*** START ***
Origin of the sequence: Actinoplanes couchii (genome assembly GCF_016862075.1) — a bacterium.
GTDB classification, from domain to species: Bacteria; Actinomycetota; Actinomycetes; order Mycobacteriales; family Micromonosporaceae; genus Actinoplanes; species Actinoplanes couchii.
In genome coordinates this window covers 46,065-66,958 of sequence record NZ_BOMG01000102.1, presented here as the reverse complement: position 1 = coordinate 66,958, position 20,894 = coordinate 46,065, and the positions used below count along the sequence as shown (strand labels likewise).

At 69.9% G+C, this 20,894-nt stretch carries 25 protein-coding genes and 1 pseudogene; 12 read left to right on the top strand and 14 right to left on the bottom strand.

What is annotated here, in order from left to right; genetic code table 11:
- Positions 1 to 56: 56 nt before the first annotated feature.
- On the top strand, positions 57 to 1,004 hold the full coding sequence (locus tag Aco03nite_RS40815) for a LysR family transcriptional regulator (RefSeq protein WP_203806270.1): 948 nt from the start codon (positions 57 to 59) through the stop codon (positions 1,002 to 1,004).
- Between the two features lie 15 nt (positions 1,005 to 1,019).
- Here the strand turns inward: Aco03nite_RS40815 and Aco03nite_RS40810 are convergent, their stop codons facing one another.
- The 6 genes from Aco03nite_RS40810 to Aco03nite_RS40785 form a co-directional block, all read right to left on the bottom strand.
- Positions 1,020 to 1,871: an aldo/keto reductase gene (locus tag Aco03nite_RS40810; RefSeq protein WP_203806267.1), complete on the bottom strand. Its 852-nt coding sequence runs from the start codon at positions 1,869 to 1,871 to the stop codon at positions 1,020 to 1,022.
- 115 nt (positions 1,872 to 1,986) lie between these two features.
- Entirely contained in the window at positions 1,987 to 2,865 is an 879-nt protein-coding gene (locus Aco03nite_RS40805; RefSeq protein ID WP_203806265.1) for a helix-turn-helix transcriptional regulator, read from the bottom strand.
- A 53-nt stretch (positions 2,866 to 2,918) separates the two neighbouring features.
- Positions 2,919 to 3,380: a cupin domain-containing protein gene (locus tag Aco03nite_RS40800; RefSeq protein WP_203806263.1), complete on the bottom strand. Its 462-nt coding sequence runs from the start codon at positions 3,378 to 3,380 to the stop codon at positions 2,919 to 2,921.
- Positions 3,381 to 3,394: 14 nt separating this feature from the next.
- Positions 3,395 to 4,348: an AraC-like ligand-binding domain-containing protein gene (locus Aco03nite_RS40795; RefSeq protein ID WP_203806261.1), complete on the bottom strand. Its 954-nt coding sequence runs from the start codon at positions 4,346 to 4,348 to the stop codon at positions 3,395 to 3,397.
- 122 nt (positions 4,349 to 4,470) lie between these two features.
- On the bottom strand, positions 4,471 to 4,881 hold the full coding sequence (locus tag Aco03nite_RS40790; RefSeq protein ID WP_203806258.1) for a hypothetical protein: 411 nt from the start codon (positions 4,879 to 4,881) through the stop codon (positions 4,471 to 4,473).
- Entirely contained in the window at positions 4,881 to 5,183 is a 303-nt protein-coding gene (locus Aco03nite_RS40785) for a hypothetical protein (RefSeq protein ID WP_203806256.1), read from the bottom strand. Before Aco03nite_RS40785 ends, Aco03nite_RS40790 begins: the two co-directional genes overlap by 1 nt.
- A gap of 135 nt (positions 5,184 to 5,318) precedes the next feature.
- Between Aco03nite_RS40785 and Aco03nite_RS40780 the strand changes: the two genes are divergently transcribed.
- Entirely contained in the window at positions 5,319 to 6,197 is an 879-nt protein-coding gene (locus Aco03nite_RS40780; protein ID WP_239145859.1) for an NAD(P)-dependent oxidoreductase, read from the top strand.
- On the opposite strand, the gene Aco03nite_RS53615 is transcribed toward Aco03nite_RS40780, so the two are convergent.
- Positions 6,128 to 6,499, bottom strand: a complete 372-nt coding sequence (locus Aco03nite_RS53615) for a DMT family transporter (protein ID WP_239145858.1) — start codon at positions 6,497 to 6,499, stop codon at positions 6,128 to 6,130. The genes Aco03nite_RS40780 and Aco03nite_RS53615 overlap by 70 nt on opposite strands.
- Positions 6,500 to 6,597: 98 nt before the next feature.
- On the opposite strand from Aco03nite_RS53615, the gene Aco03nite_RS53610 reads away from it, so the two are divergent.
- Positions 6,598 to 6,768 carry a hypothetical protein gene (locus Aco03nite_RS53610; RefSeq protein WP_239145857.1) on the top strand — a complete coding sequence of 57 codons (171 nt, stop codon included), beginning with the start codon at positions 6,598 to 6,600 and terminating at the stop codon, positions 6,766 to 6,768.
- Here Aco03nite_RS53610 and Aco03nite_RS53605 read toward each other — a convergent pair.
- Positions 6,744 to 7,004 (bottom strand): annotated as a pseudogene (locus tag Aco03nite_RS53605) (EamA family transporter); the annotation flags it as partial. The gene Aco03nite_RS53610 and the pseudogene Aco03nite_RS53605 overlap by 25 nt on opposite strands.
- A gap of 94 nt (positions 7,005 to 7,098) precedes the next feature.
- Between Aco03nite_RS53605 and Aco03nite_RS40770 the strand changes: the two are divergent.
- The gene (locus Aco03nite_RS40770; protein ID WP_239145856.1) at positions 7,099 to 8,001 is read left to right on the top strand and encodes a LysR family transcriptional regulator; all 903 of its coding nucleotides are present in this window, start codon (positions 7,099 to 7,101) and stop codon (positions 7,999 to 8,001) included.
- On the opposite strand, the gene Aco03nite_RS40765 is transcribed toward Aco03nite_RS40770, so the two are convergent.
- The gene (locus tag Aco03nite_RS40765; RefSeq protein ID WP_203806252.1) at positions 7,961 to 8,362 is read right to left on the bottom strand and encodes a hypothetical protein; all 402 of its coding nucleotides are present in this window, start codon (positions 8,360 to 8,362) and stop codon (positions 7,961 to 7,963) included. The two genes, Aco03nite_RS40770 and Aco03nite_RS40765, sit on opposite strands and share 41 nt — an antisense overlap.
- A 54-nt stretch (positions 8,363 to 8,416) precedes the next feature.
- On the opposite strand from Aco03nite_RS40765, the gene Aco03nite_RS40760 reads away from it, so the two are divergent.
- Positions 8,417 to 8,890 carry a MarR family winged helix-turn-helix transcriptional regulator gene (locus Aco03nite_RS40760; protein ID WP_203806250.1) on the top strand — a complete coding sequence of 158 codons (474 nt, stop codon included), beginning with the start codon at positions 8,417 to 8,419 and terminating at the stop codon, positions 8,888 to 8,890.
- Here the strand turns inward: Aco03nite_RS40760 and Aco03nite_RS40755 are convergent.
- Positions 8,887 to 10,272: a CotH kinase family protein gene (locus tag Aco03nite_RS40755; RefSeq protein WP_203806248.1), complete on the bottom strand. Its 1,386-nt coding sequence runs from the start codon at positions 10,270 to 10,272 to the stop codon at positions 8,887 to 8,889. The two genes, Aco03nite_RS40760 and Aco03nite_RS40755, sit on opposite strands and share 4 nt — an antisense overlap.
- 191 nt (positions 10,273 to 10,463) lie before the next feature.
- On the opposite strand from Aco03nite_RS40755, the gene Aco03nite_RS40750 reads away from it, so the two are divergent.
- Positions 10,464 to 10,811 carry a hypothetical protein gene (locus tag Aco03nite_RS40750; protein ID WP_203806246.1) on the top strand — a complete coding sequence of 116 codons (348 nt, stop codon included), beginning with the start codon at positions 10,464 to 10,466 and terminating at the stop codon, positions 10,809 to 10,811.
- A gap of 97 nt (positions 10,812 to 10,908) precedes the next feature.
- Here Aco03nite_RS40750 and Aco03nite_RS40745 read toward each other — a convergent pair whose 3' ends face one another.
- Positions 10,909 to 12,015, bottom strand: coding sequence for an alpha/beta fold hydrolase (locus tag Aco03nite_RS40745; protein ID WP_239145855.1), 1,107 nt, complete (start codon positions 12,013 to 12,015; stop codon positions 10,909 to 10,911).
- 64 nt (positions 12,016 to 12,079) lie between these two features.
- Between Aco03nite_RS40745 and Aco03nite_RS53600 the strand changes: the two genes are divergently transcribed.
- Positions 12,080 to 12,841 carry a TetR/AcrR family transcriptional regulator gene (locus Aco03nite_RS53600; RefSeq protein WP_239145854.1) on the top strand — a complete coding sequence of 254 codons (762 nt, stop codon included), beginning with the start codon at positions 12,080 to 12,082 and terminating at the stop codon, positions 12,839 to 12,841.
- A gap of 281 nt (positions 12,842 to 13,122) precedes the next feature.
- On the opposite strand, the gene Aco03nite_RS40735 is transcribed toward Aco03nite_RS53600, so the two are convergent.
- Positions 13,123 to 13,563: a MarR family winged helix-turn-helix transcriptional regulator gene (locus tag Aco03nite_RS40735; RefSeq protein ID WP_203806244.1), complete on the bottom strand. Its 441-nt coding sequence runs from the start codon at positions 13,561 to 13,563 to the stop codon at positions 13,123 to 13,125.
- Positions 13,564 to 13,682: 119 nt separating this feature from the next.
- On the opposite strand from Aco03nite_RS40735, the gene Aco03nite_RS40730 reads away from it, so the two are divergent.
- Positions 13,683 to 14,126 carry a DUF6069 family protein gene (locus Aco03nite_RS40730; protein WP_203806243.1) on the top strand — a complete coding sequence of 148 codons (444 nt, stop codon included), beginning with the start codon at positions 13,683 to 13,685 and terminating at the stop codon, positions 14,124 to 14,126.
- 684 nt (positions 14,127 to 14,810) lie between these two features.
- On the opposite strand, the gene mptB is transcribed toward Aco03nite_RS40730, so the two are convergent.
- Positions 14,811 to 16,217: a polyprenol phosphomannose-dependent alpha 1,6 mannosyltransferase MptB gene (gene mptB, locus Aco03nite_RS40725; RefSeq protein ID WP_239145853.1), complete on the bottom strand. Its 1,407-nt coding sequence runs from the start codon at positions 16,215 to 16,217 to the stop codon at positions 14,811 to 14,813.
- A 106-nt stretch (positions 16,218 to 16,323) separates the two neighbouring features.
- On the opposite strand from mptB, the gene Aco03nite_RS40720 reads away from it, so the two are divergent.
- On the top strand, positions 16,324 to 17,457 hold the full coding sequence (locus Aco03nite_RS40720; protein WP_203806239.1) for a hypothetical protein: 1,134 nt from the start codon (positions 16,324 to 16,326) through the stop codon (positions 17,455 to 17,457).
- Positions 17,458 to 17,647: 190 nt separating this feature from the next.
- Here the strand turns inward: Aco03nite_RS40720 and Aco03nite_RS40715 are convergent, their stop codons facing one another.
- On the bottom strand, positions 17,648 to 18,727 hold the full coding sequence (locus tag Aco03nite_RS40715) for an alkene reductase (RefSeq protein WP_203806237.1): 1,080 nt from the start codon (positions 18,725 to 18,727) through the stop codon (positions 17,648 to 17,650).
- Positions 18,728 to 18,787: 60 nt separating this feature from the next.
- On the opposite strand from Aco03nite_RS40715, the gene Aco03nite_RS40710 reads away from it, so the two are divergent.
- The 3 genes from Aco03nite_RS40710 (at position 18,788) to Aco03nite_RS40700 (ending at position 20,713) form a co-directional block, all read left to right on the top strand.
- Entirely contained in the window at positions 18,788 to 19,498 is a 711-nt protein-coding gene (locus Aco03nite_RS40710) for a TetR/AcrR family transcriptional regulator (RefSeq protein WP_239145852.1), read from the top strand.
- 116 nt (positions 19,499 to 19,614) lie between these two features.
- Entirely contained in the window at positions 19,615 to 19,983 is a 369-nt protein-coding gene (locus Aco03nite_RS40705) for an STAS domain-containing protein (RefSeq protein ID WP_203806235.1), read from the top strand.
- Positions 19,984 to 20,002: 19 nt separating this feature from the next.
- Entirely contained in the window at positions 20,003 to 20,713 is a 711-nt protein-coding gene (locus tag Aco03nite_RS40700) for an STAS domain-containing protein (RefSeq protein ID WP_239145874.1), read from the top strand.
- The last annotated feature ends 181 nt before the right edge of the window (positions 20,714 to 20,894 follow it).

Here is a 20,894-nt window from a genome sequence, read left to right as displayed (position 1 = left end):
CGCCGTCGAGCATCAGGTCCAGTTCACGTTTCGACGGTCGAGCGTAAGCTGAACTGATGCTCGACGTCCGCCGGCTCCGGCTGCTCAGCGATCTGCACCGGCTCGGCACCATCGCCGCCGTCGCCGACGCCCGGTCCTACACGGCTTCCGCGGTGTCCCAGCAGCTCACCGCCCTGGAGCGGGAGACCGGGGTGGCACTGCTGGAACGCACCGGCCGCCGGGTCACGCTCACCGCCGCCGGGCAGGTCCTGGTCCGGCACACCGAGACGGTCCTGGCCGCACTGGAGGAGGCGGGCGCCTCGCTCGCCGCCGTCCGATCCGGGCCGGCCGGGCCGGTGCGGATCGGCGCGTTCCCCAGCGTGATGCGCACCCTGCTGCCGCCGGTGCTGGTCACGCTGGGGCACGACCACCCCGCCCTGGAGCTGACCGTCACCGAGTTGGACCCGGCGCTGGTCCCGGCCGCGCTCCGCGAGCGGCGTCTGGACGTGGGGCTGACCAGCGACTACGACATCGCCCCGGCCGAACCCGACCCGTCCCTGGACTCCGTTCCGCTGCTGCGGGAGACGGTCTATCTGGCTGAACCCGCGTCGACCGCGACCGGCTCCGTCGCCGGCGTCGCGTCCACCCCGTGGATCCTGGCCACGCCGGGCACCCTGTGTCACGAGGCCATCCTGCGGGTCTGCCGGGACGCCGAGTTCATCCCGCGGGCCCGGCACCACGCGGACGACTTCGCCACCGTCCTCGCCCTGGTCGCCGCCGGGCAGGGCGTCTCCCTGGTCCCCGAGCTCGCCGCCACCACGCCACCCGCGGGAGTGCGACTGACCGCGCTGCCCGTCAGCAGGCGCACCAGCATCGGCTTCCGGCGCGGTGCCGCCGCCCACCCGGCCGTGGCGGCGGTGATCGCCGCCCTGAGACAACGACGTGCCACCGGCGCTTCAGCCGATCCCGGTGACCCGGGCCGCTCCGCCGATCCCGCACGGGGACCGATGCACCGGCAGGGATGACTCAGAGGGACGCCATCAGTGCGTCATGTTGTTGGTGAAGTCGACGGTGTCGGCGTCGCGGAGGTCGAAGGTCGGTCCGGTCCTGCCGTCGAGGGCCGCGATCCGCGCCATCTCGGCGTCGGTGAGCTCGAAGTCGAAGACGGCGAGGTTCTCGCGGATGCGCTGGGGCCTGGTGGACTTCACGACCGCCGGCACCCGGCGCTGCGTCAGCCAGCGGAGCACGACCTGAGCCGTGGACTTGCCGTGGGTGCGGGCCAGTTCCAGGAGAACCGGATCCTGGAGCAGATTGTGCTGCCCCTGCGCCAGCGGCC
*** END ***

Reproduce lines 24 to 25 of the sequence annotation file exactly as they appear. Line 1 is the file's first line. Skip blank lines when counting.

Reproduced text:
- On the opposite strand, the gene Aco03nite_RS53615 is transcribed toward Aco03nite_RS40780, so the two are convergent.
- Positions 6,128 to 6,499, bottom strand: a complete 372-nt coding sequence (locus Aco03nite_RS53615) for a DMT family transporter (protein ID WP_239145858.1) — start codon at positions 6,497 to 6,499, stop codon at positions 6,128 to 6,130. The genes Aco03nite_RS40780 and Aco03nite_RS53615 overlap by 70 nt on opposite strands.